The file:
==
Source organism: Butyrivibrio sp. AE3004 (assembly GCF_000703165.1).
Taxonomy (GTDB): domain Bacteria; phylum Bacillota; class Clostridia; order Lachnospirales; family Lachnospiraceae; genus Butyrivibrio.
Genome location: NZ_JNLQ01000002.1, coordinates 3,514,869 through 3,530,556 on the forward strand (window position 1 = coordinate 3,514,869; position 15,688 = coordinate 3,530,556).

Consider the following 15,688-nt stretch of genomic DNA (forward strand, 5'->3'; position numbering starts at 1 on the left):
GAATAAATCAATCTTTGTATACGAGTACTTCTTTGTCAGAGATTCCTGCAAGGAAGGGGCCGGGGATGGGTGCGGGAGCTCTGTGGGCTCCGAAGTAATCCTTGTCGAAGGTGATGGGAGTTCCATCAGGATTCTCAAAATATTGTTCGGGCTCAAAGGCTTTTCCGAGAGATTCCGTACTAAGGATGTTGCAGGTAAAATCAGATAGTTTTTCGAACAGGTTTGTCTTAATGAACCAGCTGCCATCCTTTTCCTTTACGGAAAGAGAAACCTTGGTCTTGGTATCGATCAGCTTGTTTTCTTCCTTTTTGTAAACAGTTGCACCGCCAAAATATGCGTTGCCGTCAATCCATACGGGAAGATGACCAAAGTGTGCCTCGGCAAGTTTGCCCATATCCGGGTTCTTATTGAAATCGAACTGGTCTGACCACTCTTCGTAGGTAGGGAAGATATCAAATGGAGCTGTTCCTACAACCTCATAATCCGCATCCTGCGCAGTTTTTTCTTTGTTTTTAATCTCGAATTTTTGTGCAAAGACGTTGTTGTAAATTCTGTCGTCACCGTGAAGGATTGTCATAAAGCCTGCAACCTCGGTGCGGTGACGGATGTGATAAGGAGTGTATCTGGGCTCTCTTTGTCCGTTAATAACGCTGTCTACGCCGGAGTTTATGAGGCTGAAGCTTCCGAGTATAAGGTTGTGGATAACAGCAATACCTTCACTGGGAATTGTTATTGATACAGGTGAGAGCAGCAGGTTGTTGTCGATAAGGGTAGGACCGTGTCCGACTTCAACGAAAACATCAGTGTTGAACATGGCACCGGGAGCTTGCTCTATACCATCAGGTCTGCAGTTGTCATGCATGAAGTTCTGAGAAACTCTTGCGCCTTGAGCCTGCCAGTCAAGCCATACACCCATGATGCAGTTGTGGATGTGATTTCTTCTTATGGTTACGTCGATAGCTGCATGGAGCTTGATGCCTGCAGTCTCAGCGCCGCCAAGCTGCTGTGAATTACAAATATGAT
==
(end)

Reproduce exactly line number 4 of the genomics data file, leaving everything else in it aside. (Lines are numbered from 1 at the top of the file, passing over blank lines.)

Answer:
Consider the following 15,688-nt stretch of genomic DNA (forward strand, 5'->3'; position numbering starts at 1 on the left):